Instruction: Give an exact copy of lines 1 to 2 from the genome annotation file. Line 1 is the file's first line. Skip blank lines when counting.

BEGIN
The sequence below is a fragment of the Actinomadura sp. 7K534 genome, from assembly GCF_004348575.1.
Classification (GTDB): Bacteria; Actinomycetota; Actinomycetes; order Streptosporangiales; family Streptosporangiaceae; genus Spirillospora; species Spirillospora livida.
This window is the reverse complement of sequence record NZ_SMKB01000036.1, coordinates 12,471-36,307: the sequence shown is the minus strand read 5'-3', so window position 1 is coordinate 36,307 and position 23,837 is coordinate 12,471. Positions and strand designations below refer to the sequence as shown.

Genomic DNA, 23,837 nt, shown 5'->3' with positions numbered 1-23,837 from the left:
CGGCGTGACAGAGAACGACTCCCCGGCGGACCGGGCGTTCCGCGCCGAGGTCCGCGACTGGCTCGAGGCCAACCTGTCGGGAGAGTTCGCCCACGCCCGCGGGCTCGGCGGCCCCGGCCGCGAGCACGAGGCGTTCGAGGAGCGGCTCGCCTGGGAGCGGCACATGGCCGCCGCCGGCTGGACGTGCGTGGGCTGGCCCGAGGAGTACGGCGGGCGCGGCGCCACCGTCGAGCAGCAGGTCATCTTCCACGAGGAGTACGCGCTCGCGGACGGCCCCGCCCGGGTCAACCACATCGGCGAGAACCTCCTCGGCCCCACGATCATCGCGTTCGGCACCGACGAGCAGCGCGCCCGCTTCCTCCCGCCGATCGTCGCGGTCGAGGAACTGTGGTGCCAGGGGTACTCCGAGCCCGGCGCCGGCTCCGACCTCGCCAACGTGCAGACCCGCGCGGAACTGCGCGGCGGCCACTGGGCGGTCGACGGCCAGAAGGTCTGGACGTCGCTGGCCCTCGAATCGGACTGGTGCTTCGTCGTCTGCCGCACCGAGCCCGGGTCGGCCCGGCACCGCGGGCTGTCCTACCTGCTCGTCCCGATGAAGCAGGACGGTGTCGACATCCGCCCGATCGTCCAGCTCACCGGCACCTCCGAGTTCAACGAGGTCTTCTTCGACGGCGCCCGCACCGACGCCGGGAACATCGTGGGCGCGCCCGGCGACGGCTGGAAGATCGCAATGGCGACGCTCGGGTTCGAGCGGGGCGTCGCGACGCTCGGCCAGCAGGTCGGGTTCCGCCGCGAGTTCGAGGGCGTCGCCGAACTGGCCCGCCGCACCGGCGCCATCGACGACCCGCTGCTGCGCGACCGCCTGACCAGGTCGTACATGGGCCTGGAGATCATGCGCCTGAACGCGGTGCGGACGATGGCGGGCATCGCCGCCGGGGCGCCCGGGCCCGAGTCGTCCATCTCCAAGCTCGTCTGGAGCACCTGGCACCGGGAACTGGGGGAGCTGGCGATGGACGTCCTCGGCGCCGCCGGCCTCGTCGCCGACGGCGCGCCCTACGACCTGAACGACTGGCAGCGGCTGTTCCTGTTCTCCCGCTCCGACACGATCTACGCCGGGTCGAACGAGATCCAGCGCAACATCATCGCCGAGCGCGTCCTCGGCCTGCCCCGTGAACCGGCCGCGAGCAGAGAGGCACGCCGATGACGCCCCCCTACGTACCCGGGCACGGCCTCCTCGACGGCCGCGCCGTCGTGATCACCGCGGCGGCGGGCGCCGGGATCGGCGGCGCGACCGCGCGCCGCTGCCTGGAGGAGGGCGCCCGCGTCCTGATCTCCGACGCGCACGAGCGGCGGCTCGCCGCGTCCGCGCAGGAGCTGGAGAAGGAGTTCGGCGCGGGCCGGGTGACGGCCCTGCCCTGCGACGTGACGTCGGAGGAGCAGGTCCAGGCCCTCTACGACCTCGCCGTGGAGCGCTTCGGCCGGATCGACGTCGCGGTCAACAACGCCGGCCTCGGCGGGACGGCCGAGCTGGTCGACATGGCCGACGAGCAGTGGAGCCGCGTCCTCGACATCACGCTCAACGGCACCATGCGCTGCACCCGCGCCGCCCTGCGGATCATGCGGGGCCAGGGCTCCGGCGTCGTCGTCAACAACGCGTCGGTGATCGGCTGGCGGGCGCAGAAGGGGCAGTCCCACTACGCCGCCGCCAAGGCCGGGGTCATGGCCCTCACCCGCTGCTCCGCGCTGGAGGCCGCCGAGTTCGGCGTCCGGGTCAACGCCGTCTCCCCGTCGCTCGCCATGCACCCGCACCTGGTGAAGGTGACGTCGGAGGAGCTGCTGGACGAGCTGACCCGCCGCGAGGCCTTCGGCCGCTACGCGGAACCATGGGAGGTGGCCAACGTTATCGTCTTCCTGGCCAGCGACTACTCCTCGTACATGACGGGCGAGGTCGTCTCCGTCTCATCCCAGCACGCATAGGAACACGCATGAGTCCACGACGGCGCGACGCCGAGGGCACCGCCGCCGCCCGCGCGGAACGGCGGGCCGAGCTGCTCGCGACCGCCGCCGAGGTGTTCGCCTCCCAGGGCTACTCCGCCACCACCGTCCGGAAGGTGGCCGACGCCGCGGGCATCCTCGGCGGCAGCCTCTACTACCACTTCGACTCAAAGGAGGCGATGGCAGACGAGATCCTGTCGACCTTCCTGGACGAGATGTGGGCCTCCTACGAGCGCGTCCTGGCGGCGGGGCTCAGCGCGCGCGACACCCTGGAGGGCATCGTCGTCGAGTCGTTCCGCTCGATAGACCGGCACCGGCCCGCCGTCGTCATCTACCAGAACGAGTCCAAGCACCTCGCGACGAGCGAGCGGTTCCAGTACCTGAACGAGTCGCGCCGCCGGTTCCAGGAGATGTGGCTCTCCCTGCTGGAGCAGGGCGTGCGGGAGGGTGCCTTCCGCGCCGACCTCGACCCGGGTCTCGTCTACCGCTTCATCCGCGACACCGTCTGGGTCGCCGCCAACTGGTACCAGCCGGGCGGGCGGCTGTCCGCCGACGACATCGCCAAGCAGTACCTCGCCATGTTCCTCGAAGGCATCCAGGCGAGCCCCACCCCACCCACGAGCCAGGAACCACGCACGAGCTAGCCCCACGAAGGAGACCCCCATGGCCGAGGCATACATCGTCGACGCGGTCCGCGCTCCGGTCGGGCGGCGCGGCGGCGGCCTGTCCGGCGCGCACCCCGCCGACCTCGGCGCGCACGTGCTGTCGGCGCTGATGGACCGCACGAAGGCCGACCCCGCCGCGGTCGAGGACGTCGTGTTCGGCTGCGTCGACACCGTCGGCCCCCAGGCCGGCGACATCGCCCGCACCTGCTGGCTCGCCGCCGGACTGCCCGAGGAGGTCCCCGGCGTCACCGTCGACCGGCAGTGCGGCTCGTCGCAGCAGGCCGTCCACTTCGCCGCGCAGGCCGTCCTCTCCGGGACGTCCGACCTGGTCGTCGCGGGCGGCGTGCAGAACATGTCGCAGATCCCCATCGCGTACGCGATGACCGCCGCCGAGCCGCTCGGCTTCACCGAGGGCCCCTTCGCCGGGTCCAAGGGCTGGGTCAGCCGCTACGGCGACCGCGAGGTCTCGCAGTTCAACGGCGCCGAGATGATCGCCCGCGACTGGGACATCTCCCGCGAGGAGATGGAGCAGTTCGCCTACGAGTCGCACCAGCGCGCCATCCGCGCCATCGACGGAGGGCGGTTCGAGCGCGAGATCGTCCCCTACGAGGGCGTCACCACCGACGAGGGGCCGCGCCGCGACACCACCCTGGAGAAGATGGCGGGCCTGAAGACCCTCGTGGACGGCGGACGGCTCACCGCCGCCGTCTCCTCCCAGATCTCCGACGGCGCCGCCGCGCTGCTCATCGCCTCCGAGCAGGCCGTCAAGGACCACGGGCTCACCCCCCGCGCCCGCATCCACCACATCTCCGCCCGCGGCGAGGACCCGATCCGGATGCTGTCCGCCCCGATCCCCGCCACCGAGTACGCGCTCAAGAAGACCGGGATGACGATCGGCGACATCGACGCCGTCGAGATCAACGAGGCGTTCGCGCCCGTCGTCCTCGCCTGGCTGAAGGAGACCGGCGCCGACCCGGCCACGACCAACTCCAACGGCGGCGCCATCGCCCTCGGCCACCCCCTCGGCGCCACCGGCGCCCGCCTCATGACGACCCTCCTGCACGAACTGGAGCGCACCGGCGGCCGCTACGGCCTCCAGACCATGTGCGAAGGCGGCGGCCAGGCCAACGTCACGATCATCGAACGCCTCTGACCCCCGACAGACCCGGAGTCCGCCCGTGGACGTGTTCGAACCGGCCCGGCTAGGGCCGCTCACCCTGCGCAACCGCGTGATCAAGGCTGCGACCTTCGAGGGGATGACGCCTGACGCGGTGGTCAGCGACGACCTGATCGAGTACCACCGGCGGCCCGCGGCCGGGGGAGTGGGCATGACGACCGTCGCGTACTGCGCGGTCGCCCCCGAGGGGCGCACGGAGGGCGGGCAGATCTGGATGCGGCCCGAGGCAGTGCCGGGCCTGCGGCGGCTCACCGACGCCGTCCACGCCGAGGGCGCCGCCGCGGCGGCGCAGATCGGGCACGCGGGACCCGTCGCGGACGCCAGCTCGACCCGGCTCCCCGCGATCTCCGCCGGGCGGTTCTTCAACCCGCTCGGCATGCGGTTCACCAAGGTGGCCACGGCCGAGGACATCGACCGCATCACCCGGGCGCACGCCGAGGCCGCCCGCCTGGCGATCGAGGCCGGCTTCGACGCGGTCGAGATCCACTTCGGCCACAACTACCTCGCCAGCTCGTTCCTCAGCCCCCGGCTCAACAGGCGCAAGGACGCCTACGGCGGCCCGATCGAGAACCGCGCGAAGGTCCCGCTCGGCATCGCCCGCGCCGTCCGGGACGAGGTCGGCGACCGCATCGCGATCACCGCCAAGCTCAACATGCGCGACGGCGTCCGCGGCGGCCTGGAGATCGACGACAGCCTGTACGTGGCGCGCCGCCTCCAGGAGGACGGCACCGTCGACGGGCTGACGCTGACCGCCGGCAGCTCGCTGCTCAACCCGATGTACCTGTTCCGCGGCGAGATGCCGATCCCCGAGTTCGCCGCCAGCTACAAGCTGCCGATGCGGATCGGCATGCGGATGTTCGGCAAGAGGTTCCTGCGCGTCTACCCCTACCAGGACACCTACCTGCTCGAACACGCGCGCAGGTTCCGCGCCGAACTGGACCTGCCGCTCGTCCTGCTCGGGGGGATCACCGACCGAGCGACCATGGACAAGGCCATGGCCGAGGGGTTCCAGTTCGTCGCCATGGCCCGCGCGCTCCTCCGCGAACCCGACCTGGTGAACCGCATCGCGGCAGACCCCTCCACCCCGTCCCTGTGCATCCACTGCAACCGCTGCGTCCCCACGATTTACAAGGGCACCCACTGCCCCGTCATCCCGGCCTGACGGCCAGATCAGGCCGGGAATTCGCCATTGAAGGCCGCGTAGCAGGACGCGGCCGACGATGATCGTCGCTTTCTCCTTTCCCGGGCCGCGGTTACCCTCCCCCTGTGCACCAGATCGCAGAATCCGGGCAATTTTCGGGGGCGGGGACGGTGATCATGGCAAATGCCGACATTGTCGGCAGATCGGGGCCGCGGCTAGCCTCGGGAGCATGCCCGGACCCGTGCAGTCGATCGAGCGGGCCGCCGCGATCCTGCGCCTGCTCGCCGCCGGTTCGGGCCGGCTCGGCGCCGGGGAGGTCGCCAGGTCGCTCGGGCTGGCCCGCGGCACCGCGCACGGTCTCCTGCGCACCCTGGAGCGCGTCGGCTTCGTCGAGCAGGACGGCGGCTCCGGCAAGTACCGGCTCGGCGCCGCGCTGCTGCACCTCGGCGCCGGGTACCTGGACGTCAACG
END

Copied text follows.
The sequence below is a fragment of the Actinomadura sp. 7K534 genome, from assembly GCF_004348575.1.
Classification (GTDB): Bacteria; Actinomycetota; Actinomycetes; order Streptosporangiales; family Streptosporangiaceae; genus Spirillospora; species Spirillospora livida.